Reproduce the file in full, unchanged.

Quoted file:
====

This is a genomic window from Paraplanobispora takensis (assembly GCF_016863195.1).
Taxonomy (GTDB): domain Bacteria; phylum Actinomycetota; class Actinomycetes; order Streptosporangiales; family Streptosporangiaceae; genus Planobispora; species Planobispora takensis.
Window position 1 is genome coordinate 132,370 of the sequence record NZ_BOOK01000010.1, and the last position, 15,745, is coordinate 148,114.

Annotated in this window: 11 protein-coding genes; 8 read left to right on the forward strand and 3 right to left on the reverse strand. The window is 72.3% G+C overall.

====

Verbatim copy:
This is a genomic window from Paraplanobispora takensis (assembly GCF_016863195.1).
Taxonomy (GTDB): domain Bacteria; phylum Actinomycetota; class Actinomycetes; order Streptosporangiales; family Streptosporangiaceae; genus Planobispora; species Planobispora takensis.
Window position 1 is genome coordinate 132,370 of the sequence record NZ_BOOK01000010.1, and the last position, 15,745, is coordinate 148,114.

Annotated in this window: 11 protein-coding genes; 8 read left to right on the forward strand and 3 right to left on the reverse strand. The window is 72.3% G+C overall.